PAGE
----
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Does this code do anything?

int *n;
while (n!=0)
    {
        n = &n;
    }
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closed as not a real question by Henk Holterman, tenfour, David Heffernan, Bo Persson, pmg Mar 29 '11 at 21:33

It's difficult to tell what is being asked here. This question is ambiguous, vague, incomplete, overly broad, or rhetorical and cannot be reasonably answered in its current form. For help clarifying this question so that it can be reopened, visit the help center. If this question can be reworded to fit the rules in the help center, please edit the question.

2  
Try it and find out. Even better, try reading the standard and figure it out. –  Stephen Canon Mar 29 '11 at 21:14
    
My compilers refuses to compile it, even if I add the missing stuff. –  pmg Mar 29 '11 at 21:17
1  
@pmg:: Bad Compiler you got... –  al-Acme Mar 29 '11 at 21:17
    
@Stephan: i got it as a question, and I should really answer it without abiding by standards and executing...by the looks it seems to search alternating places in memory for a value of zero, just wanted to get ur input! –  Syntax_Error Mar 29 '11 at 21:17
1  
@Syntax_Error "by the looks it seems to search alternating places in memory for a value of zero" No, it doesn't seem to be doing any such thing. Look harder, and try to grasp the difference between &n, which is a constant, and *n, which accesses memory. –  Jim Balter Mar 30 '11 at 0:41

7 Answers 7

It's undefined behavior for several reasons, so who knows.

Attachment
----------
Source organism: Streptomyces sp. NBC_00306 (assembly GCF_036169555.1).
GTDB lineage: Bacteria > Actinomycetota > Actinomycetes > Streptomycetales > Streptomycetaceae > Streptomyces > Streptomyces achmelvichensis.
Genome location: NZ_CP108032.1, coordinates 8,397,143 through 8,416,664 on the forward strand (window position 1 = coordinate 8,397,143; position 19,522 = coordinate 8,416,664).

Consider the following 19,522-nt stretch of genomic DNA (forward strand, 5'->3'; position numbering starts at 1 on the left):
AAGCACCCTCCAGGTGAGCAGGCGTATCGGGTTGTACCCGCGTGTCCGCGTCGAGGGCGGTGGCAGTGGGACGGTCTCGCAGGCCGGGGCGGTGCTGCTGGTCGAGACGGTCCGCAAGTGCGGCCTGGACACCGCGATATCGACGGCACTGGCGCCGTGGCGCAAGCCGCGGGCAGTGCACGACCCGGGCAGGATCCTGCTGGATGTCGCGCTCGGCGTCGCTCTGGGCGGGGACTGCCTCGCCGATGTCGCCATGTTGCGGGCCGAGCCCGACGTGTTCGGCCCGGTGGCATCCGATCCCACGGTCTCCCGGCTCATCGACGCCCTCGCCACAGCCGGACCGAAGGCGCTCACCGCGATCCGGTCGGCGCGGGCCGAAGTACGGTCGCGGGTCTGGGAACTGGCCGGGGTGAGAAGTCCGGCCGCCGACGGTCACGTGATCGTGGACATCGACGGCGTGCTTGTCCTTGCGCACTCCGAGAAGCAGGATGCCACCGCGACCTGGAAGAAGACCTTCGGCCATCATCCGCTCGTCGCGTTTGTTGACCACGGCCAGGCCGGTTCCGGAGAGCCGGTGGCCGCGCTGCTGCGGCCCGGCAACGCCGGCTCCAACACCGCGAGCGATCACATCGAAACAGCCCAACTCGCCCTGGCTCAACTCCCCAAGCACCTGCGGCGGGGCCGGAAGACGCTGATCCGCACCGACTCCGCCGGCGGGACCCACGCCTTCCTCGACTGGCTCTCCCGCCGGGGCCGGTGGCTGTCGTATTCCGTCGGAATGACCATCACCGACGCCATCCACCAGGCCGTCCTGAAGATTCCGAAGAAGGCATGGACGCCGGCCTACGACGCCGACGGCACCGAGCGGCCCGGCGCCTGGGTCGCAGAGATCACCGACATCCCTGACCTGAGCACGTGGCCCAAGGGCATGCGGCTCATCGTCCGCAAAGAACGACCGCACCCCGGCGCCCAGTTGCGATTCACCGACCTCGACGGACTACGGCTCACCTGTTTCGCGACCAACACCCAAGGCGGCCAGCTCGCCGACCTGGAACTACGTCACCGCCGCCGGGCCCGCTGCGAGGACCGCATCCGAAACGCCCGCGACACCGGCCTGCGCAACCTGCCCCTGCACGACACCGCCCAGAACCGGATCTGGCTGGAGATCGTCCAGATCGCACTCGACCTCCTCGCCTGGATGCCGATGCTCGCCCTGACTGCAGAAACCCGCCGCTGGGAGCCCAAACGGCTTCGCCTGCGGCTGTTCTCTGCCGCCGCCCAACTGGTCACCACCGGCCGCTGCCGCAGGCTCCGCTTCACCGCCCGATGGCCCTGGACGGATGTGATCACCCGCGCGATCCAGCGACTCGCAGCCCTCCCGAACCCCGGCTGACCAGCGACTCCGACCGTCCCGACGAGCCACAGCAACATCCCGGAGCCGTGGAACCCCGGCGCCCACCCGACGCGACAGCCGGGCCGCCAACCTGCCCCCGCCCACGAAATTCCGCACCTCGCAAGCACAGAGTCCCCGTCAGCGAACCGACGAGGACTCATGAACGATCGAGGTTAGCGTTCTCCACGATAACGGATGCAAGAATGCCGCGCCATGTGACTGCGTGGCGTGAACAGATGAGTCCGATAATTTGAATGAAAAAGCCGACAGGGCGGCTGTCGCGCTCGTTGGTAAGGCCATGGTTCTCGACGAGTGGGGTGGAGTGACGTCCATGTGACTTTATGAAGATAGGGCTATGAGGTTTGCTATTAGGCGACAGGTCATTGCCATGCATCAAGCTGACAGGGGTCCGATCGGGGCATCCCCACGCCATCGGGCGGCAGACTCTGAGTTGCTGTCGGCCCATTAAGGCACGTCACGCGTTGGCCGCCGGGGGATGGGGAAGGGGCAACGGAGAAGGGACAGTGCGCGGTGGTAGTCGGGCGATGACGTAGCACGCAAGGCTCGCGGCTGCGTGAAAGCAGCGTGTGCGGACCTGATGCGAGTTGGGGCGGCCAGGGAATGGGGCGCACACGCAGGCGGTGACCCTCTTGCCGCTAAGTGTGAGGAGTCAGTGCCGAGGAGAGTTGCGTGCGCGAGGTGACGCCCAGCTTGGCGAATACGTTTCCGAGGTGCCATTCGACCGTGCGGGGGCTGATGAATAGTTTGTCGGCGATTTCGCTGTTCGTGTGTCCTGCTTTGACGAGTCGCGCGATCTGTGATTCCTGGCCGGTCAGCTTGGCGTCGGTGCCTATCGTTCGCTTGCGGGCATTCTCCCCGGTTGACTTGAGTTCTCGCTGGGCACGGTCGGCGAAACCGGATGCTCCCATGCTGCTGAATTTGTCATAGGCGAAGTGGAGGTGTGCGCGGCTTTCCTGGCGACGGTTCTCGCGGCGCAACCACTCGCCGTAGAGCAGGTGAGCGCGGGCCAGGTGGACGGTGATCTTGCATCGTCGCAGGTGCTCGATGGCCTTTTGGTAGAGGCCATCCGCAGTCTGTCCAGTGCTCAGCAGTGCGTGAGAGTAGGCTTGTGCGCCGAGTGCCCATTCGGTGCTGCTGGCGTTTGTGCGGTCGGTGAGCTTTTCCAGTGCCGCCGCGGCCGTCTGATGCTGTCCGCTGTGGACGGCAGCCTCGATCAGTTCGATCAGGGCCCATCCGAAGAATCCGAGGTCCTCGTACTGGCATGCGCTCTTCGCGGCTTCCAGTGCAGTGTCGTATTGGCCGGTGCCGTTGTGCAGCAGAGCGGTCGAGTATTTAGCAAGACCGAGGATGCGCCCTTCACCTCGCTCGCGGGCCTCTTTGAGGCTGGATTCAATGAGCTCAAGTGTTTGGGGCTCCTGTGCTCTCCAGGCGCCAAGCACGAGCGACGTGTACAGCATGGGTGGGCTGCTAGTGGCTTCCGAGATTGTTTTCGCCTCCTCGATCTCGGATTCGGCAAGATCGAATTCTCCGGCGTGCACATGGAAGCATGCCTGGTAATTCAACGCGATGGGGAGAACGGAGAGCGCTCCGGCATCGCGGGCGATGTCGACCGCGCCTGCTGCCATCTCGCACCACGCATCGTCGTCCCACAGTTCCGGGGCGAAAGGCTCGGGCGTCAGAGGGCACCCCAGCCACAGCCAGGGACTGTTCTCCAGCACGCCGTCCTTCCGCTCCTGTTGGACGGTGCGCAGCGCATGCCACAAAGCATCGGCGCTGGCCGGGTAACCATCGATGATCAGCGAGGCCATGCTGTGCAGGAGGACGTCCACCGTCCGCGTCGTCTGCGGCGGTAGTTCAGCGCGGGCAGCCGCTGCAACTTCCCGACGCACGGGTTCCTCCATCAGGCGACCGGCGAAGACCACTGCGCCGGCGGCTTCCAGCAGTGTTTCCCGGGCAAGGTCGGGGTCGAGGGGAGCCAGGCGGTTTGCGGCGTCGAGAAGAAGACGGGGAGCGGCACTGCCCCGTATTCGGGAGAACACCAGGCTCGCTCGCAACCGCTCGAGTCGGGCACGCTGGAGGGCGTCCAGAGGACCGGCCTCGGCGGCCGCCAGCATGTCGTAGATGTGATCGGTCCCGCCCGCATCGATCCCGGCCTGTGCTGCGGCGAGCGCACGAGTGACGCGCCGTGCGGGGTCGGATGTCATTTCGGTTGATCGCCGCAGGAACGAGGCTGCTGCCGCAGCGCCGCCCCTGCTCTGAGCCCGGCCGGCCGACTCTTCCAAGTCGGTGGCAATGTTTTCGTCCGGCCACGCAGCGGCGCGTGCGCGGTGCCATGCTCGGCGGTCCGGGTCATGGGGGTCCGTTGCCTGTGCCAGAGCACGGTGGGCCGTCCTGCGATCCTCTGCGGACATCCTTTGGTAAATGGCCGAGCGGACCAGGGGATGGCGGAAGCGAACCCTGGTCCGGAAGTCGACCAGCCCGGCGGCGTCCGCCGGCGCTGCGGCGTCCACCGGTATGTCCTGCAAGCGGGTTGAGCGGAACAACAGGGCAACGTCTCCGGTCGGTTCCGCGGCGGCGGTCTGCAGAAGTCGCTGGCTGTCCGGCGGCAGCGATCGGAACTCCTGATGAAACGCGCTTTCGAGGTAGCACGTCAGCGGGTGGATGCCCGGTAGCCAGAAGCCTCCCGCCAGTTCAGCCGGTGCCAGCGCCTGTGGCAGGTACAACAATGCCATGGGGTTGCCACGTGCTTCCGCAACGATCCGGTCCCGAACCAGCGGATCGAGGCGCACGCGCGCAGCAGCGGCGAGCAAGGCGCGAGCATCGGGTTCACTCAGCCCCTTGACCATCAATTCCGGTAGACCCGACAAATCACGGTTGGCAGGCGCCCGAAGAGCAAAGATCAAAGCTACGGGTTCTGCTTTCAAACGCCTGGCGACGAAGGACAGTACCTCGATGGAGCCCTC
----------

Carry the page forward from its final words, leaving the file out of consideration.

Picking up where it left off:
1. It uses n before initialization.
  2. It repeatedly assigns a int ** value to a int * variable.

So it might trigger the Singularity... but only on your machine.

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1  
@Martin, as you wish. C99 (with Corrigenda) §J. 2 (Undefined Behavior): "— The value of an object with automatic storage duration is used while it is indeterminate (6.2.4, 6.7.8, 6.8)." –  Matthew Flaschen Mar 29 '11 at 21:26
1  
@Martin - the C spec explicitly says "The value of an object with automatic storage duration is used while it is indeterminate" in its list of undefined behaviour. –  Carl Norum Mar 29 '11 at 21:27
    
@Martin: See this question, in which I give the technicalities in my answer for why it's UB in C++. –  GManNickG Mar 29 '11 at 21:38

No this does nothing particularly useful. It program will execute in 1 of 2 ways that I can see

Case 1

The local n is initialized to a nonzero value by chance. It will then enter an infinite loop where the stack address of the local is assigned to the local. This won't terminate

Case 2

The local n is initialized to 0 by chance and the loop will not execute.

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2  
For the case 1, s/0/non-0/? –  Vlad Mar 29 '11 at 21:21
    
The standard allows cases 3 through infinity. While most of them will never be the result of any actual implementation, there is a class that will be: interpreters or other checking implementations will produce a diagnostic and halt execution upon the first evaluation of n. BTW, it's odd that no one has recognized that the OP probably meant n = *n, which is considerably more interesting. –  Jim Balter Mar 30 '11 at 0:59

That's not even a valid C program. From the spec, section 6.5.5 Cast operators, paragraph 3:

Conversions that involve pointers...shall be specified by means of an explicit cast.

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hmm while its definatately UB will it not compile in C (not c++) –  stefan Mar 29 '11 at 21:20
    
@stefan, it might compile and it might not. I'll update my answer with the quotation from the spec. –  Carl Norum Mar 29 '11 at 21:22
    
uhm. ok. i never thought that was an issue in C really. or rather it was an issue with C ;) –  stefan Mar 29 '11 at 21:24
    
@stefan, I expect most compilers will accept that code. clang and gcc both give a warning. –  Carl Norum Mar 29 '11 at 21:25